CAMH Queen Street Redevelopment | ?m | ?s | CAMH | KPMB

AlvinofDiaspar

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This is capital B "Bland Institutional." I would think that a major street downtown deserves a little bit more than this.
CAMH seems to be a good reflection of the prevailing attitudes towards healthcare architecture of its times in every one of its incarnations.

AoD
 

Towered

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These buildings don't need to be exciting. They provide a vital service and what is important is the care that patients receive inside. They're good fabric buildings, and it's clear that CAMH is taking a more bold step with their next phase (the wavy KPMB one)
The bold phase should have been planned for the most visible location - along Queen.
 

AlbertC

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The eastern building with the faint yellow brick and wide expanses of glass is definitely bland. But I don't mind the western building with red brick too much. There's enough variation in massing and materials to keep visual interest IMO. The grade level detailing also looks fairly sharp, and as an institutional building meets the street quite reasonably.
 

AlvinofDiaspar

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The eastern building with the faint yellow brick and wide expanses of glass is definitely bland. But I don't mind the western building with red brick too much. There's enough variation in massing and materials to keep visual interest IMO. The grade level detailing also looks fairly sharp, and as an institutional building meets the street quite reasonably.
I find that Montgomery Sisam seems to favour bricks with almost no texture and variations in tone/shading - the result when combined with the lack of adornment is flat-looking facades that communicates institutional.

I can't help but think what if we had a Casey House level of material variation on the Queen facade.

AoD
 
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Northern Light

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Love the trees along Queen St.

Yea, this is bland, but it's at least fairly well detailed.
The trees are nice. Good to see that they used reinforced, floating sidewalks.

For those unfamiliar with these, the in-laid squares are indicative.

What this means is the sidewalk will not compact the roots.

On the downside, the openings for water are still very small and do not conform the current preferred pit design.

The current preferred design (if using a tree pit) is the metal, slatted grates.

Such as this:

1595266773480.png


These allow far greater penetration of rain water.

Of course the overhead wires also remain; but that's not resolvable in the near-term on a streetcar route.
 

ADRM

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The trees are nice. Good to see that they used reinforced, floating sidewalks.

For those unfamiliar with these, the in-laid squares are indicative.

What this means is the sidewalk will not compact the roots.

On the downside, the openings for water are still very small and do not conform the current preferred pit design.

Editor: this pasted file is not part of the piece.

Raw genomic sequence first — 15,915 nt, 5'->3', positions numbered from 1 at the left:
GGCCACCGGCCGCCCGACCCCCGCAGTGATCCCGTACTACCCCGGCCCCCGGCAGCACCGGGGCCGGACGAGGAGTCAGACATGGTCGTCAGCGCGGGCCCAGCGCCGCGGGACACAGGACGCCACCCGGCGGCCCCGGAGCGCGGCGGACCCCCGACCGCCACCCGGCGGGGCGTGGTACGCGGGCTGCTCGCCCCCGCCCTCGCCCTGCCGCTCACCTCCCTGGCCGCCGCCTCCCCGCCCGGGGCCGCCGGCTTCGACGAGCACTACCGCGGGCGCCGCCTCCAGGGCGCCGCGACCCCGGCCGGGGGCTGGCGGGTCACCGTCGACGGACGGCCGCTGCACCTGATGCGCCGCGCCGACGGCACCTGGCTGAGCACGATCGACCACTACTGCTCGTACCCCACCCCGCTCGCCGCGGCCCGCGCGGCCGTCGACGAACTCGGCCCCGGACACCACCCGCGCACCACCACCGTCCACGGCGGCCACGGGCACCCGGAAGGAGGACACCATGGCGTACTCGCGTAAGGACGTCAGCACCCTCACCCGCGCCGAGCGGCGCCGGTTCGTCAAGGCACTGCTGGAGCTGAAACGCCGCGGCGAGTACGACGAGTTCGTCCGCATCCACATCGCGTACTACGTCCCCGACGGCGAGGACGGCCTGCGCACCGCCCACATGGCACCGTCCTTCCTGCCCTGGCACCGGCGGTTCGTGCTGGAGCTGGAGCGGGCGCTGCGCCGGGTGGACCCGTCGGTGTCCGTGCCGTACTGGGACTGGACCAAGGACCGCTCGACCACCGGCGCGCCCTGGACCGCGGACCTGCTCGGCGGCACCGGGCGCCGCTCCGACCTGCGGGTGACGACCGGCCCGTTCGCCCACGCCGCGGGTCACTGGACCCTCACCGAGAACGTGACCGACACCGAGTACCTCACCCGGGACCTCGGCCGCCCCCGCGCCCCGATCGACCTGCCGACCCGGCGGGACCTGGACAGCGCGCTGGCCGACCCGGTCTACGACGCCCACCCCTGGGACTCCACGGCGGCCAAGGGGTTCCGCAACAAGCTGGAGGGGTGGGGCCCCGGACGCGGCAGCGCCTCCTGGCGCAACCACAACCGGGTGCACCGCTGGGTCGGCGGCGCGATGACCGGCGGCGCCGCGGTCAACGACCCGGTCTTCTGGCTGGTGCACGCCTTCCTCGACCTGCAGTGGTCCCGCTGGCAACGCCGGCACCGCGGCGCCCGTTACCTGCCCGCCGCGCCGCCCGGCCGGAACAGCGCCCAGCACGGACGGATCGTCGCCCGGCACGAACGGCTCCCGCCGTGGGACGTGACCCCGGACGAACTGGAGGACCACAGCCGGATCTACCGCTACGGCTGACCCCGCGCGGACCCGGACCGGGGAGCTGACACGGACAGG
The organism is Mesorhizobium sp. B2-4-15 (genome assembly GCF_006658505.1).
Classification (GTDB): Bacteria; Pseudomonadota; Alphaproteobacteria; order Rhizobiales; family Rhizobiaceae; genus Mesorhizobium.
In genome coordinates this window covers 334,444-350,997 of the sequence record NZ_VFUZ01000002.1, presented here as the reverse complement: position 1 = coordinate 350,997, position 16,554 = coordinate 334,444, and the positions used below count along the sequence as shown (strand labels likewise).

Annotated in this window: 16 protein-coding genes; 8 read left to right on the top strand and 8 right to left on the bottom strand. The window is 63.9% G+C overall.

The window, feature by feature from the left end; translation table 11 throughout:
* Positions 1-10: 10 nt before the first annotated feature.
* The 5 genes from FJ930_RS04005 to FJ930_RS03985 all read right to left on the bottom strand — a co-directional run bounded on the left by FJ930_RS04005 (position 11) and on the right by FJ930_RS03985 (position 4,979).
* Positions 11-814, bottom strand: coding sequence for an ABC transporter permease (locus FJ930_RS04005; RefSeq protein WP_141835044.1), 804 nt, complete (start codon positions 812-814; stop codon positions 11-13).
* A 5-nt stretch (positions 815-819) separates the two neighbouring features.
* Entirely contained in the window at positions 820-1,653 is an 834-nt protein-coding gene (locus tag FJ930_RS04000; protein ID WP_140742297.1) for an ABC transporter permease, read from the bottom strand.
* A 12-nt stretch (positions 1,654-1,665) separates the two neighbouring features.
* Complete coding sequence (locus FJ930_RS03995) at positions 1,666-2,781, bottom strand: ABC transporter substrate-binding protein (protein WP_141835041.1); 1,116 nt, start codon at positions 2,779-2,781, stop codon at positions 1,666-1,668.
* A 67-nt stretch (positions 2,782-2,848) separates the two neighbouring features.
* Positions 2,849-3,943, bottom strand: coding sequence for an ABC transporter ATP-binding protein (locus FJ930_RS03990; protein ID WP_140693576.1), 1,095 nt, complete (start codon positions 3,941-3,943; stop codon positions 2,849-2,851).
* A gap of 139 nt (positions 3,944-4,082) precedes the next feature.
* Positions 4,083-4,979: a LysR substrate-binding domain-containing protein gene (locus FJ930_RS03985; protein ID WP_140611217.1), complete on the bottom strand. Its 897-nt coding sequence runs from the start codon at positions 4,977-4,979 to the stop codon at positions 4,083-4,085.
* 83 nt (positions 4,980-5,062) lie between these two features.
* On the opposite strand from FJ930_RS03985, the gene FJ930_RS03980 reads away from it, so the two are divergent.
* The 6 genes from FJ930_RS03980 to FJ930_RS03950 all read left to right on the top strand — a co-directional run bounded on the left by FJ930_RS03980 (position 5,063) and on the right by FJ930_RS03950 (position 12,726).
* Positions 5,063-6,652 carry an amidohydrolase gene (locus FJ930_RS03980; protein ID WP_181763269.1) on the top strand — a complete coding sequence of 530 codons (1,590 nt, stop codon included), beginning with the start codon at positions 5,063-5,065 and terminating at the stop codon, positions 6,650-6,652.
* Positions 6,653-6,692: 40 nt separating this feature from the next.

The current preferred design (if using a tree pit) is the metal, slatted grates.

Such as this:

View attachment 258330

These allow far greater penetration of rain water.

Of course the overhead wires also remain; but that's not resolvable in the near-term on a streetcar route.
How do these hold up in Toronto winters? I read recently someone posit that one of the reasons the street trees aren't doing great along the reconstructed bits of Bloor through Yorkville is that the road salt gets kicked into the (similar) planters in winter.
 

Northern Light

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How do these hold up in Toronto winters? I read recently someone posit that one of the reasons the street trees aren't doing great along the reconstructed bits of Bloor through Yorkville is that the road salt gets kicked into the (similar) planters in winter.
Salt is definitely an issue on Bloor.

However........in fairness to the grates..........the problem might have something to do with how the City/Contractors chose to pile salt-laden snow on Bloor.

As per this image I posted recently in Toronto Tree Thread:

1595353694044.png


That is how to kill a street tree.

If that isn't done, salt can still be an issue, that that depends on salt management (amount used and how its applied), and also the whether there's any lip/curb at the edge of the grate, and how the sidewalk is sloped, amongst other things.

The thing about concrete vs metal design is that we're talking about how much water the tree gets.

If the choice is salty water vs no water; salty it is.

Certainly the trees would be better off in full planters (trench length, 2 or more trees), that have rim/lip around them, about 18 -24 inches high with lots of soil and with complementary shrubs and the bed isn't raked in the fall, allowing leaves to deposit nutrients into the soil.

But I recognize, that's not going to happen in many places where the sidewalks are more narrow; and you aim for the best design compromise you can achieve.

Put simply the metal grates are imperfect performers, but they out perform the concrete covers on balance.
 

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